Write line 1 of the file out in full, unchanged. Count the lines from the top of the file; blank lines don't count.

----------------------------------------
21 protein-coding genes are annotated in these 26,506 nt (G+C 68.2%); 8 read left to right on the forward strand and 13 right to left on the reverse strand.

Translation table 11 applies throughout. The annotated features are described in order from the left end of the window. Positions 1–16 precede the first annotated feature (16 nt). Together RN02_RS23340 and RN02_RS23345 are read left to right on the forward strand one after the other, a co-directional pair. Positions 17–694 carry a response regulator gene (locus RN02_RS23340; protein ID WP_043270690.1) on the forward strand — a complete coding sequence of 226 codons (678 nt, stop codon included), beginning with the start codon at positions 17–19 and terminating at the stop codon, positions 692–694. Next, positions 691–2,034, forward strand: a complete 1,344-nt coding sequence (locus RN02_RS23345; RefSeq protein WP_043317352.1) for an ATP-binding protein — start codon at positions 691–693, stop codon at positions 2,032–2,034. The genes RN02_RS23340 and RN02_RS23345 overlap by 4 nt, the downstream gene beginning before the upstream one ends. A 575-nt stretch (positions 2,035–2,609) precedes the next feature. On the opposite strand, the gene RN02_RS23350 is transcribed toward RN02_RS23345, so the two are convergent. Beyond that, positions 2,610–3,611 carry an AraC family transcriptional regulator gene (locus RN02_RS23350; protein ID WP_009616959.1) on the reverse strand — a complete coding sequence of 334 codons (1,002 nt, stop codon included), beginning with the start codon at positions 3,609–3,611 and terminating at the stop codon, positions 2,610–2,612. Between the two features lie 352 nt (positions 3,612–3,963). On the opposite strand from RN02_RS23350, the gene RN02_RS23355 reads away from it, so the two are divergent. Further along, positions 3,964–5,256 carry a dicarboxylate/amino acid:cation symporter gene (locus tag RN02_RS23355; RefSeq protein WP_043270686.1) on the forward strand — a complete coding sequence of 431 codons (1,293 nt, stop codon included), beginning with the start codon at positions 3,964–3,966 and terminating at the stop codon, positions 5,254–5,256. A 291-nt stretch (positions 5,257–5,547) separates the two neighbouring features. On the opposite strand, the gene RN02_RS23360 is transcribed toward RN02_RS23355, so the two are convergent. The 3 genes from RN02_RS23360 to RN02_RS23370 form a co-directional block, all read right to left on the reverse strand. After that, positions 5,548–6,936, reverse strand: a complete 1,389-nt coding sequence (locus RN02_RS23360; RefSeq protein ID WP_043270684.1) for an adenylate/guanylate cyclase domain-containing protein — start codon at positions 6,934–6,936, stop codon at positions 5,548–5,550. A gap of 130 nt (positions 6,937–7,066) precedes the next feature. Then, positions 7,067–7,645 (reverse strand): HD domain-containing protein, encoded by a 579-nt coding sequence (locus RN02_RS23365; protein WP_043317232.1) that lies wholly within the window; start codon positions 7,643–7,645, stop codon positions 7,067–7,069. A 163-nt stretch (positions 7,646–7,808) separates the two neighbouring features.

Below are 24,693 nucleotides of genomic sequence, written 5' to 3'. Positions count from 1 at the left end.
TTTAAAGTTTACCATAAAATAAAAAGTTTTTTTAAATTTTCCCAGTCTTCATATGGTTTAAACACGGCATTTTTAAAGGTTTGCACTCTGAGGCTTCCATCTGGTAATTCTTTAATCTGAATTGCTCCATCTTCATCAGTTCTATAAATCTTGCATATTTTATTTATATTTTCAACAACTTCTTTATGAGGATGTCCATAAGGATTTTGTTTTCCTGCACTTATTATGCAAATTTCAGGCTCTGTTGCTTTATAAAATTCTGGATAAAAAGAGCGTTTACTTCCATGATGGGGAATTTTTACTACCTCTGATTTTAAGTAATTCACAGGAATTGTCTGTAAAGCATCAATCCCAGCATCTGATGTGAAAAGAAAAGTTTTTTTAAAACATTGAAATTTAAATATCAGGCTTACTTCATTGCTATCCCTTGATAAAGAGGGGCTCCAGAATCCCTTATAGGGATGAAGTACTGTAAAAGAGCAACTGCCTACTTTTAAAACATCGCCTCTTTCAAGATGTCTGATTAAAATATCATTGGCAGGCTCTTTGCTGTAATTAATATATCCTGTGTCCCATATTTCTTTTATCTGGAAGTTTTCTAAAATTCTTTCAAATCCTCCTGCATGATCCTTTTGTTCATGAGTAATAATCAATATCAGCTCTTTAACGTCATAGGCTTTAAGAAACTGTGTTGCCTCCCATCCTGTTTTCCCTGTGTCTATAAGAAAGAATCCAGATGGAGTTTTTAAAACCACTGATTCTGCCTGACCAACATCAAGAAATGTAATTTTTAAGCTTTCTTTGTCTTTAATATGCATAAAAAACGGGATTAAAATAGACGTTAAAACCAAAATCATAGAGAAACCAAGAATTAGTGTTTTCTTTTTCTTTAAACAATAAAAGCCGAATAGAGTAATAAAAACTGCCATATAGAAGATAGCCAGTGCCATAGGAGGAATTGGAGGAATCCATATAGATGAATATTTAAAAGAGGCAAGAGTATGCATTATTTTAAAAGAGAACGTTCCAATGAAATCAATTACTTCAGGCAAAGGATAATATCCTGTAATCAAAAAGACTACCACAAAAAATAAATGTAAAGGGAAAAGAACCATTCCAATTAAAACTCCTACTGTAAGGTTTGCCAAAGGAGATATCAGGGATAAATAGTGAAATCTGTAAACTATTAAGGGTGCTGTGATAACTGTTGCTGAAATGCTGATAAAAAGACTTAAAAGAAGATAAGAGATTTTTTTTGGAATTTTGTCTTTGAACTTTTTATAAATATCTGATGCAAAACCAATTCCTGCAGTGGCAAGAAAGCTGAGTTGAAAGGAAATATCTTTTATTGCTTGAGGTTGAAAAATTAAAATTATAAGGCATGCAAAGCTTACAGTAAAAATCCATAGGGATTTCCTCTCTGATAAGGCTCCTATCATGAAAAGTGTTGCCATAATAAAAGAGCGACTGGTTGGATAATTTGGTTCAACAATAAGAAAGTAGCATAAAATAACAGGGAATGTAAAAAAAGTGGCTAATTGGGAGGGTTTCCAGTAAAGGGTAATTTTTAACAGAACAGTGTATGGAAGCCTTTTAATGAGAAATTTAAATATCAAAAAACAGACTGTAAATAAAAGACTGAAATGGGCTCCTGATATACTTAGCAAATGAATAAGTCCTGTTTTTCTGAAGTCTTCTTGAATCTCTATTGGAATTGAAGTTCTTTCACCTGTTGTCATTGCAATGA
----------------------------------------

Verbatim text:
21 protein-coding genes are annotated in these 26,506 nt (G+C 68.2%); 8 read left to right on the forward strand and 13 right to left on the reverse strand.